Spring Tips for Healthy Trees and Shrubs
With spring upon us it is time to start thinking about our landscapes again. Of particular concern are our shrubs and trees, which are very susceptible to insects and fungal infections as they transition from dormancy to their most active growth stage. In the Eagle Valley there are three very common issues that are found in our trees including White Pine Weevil on spruces, and Black spot and Marssonina Blight on aspens and cottonwoods. These issues can be effectively managed by making preventative spray applications in the early spring. These applications will not only prevent attack and infection of vulnerable trees, but also promote their future health and vigor, especially when combined with deep root feeding.
White Pine Weevil
Even though the name suggests that pine trees are the target for this tree pest, the main host plant in Colorado is the spruce tree. This species of weevil affects the terminal leader (top) of the tree. Adult Females spend the winter on the ground in protective areas under trees. In the spring, the pregnant female seeks out spruce trees then crawls to their tops to feed and lay eggs in the feeding cavities. When eggs hatch the young larvae tunnel underneath the bark of the tree’s leader and start feeding. The damage from the feeding begins to show in early summer when the top growth of the tree starts to wilt and then die back. Fortunately, a lower lateral branch will usually become next year’s leader. However, if leaders are impacted in successive years, the spruce tree will lose its classic pyramid shape and look more like a shrub. Early season preventive sprays will prevent weevil damage on spruce trees and help them remain healthy.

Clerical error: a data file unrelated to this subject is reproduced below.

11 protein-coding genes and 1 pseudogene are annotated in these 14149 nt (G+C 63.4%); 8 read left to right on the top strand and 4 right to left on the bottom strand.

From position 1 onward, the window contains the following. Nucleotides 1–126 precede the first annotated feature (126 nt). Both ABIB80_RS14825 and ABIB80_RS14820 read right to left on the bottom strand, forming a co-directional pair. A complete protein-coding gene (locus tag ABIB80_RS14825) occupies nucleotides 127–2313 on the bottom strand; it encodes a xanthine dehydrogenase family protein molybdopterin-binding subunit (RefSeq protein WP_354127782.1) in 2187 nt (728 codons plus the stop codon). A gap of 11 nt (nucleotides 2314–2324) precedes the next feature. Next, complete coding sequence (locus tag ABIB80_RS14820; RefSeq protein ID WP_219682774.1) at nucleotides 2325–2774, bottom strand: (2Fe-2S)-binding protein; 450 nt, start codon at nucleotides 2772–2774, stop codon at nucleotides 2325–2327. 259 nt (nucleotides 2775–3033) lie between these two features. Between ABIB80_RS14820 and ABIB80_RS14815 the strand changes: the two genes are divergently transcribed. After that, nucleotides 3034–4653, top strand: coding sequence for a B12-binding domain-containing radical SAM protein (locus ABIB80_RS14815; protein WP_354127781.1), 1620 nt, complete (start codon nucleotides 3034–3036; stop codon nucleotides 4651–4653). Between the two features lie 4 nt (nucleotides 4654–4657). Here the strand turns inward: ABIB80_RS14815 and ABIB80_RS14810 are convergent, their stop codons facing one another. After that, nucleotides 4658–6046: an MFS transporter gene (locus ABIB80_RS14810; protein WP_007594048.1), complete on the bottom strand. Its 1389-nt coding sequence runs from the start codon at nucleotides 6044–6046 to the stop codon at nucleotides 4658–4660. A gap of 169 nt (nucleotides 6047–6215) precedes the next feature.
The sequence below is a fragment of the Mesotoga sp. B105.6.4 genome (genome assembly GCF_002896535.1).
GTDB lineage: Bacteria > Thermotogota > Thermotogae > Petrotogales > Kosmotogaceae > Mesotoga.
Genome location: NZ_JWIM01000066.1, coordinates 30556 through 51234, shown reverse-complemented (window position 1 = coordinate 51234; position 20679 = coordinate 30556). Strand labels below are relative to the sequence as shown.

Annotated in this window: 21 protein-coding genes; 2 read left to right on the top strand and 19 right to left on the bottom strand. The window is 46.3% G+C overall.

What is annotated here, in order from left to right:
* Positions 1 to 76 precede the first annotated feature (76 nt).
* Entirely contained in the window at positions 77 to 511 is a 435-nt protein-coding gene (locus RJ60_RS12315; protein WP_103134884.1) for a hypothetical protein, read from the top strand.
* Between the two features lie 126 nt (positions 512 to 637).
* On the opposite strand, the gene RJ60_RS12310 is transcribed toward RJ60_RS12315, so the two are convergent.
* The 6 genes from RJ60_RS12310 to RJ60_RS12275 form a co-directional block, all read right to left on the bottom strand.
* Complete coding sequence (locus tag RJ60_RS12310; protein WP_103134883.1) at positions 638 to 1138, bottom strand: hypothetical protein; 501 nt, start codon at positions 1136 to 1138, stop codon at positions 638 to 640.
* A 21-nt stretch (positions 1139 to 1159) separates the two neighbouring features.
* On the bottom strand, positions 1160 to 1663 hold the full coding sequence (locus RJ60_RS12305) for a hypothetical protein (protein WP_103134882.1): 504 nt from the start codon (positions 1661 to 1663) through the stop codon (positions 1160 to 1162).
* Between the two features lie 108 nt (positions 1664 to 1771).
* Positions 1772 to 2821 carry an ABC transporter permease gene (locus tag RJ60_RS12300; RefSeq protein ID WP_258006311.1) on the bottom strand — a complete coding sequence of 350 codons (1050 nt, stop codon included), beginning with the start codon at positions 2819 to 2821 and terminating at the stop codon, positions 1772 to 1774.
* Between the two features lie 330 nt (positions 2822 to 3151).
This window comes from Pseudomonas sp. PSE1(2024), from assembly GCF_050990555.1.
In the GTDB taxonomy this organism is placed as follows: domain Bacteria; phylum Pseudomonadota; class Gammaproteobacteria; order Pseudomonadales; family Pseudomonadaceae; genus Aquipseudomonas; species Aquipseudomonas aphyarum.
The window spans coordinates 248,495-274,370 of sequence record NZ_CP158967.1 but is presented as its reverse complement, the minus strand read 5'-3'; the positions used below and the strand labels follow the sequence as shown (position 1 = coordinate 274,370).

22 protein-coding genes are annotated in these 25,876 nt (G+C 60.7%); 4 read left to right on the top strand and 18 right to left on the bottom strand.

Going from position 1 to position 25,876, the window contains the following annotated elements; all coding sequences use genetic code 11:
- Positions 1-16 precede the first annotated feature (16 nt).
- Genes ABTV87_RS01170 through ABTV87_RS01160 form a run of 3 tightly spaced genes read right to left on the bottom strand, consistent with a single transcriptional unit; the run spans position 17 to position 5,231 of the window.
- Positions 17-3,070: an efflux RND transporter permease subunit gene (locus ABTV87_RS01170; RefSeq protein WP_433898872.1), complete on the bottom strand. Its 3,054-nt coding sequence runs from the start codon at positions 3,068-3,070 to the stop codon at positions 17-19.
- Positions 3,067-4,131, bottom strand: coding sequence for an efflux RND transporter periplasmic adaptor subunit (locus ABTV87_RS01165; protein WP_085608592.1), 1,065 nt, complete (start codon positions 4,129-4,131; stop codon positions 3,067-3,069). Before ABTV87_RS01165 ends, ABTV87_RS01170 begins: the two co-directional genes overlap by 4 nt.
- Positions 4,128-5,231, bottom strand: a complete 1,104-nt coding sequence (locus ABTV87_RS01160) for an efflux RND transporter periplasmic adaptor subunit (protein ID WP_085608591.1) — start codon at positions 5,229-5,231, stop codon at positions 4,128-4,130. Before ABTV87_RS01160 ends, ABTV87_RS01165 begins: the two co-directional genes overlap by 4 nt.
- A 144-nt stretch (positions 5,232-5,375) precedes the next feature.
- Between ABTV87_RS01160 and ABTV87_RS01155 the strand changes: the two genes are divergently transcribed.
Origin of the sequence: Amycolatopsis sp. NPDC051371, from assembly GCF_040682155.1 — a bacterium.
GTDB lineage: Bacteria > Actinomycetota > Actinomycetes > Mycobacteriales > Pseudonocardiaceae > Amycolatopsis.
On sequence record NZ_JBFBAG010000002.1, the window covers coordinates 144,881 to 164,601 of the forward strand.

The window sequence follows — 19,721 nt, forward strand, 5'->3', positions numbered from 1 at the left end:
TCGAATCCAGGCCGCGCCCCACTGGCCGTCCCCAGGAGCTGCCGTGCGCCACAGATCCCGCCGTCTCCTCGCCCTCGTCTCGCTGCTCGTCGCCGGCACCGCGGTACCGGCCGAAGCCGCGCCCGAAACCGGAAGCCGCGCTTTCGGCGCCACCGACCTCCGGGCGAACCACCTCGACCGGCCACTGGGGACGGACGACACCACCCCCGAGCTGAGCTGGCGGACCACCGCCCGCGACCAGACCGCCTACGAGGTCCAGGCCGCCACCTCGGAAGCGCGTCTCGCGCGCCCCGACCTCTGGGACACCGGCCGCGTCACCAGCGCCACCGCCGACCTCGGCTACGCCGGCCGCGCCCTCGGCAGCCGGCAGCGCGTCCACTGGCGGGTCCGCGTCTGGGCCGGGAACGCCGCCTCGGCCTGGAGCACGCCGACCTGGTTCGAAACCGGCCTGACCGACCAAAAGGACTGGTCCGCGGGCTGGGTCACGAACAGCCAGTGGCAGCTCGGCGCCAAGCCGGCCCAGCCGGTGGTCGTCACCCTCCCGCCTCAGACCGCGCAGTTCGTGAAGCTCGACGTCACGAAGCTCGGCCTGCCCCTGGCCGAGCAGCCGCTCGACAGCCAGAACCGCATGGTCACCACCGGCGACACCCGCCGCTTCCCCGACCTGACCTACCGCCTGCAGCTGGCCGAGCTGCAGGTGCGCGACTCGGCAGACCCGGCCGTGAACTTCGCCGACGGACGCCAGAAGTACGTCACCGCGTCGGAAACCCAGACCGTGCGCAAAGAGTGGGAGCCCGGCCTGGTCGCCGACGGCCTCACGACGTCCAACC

Marssonina Blight and Black Spot
Even though Marssonina blight and Black spot are different by nature, they have similar effects on aspens, cottonwood and other poplar trees. Both affect the leaves by causing blotches, early leaf drop, and lackluster fall colors. These fungi overwinter on old effected leaves that have fallen to the ground. In the spring the fungal spores are transported by wind and rain to infect developing foliage on trees. Secondary infections happen later in the season when wind blows the spores from the fruiting bodies to adjacent leaves and other trees. Effective management requires at least two fungicide spray applications; the first to occur when the new leaf buds begin to open and the second one several weeks later.
The Valley supports a beautiful community forest that will require vigilance from both H.O.A.s and homeowners to maintain its health and vigor for future generations. Preventative spray applications is a vital tool in combating insect pests and fungal infections to trees. An International Society of Arboriculture certified arborist can help manage any issue with your trees and has the knowledge and credentials to help you support your trees and forest.